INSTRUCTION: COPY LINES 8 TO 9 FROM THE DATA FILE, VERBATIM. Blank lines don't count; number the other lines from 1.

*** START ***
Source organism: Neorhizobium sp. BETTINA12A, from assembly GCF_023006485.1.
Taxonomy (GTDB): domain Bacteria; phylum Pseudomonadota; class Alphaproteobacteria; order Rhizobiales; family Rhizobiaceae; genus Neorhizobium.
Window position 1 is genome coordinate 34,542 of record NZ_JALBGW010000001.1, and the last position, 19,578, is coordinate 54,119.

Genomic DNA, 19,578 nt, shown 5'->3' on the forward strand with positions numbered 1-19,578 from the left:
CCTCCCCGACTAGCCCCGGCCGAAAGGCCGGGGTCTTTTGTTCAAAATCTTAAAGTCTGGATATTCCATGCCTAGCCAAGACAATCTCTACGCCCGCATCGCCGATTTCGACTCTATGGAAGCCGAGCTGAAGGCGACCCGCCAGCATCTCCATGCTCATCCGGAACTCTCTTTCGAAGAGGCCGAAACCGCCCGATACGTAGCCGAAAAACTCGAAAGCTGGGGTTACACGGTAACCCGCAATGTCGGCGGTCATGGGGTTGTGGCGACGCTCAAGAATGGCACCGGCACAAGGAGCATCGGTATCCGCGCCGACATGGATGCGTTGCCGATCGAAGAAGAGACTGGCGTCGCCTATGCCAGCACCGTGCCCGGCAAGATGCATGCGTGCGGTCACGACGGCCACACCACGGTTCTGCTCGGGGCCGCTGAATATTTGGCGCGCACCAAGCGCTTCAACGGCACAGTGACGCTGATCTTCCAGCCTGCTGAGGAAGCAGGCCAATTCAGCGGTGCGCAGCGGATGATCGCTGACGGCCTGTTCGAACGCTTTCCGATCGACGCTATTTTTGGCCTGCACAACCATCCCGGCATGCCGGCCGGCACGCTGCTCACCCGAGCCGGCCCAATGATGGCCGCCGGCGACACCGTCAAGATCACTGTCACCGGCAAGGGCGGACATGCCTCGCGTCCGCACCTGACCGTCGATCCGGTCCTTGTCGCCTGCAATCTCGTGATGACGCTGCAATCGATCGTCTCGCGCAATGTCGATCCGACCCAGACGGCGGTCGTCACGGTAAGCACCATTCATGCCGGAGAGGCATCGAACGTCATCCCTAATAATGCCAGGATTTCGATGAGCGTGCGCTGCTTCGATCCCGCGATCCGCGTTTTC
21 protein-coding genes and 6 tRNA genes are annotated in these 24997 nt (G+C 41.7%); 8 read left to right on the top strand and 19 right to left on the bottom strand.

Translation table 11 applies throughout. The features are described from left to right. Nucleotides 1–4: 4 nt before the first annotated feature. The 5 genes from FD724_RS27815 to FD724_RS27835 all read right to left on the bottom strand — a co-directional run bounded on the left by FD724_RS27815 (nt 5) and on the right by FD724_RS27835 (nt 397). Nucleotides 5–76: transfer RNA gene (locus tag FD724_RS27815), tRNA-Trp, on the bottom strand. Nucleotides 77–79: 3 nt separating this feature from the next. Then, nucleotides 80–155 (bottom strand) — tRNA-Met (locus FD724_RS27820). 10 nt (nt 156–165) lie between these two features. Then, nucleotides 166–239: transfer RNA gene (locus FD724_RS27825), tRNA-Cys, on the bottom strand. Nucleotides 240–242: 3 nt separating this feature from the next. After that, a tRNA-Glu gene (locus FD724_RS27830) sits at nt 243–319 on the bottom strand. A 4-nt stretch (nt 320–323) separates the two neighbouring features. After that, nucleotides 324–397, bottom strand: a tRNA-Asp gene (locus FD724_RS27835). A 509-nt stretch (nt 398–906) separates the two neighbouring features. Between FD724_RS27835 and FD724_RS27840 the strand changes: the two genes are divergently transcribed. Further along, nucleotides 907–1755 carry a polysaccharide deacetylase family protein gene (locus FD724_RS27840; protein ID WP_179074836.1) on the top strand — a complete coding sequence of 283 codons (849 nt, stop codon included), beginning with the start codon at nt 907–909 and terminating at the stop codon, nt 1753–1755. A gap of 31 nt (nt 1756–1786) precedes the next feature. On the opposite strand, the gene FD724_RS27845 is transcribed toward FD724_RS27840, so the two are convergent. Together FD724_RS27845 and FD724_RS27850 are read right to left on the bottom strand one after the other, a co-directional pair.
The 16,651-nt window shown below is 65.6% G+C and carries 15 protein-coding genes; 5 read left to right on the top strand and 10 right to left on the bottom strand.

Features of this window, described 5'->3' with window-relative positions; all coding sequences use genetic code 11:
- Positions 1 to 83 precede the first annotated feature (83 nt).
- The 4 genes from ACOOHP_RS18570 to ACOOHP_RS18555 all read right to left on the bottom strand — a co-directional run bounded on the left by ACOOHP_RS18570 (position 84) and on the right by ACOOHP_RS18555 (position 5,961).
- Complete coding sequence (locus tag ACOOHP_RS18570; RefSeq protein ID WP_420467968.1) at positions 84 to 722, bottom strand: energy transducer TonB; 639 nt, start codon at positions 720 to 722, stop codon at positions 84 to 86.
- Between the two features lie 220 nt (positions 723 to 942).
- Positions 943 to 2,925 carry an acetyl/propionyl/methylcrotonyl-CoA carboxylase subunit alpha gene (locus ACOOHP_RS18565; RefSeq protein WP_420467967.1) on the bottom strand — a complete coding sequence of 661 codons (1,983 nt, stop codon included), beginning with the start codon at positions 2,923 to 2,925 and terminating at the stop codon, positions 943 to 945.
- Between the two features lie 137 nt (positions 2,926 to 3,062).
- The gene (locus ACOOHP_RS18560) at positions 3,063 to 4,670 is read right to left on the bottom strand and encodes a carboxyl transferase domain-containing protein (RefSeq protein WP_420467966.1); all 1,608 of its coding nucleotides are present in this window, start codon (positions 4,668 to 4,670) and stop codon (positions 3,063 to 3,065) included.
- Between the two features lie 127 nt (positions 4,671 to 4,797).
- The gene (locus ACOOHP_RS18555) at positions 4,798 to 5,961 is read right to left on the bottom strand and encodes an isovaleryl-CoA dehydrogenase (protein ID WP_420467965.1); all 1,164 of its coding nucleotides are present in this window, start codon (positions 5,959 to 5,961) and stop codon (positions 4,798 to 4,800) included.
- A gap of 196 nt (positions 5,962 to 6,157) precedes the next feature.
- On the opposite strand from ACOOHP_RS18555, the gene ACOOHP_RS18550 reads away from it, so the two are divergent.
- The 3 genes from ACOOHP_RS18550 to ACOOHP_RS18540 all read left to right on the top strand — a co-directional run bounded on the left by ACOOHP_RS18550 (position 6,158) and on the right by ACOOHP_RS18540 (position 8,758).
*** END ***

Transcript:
The 16,651-nt window shown below is 65.6% G+C and carries 15 protein-coding genes; 5 read left to right on the top strand and 10 right to left on the bottom strand.

Features of this window, described 5'->3' with window-relative positions; all coding sequences use genetic code 11: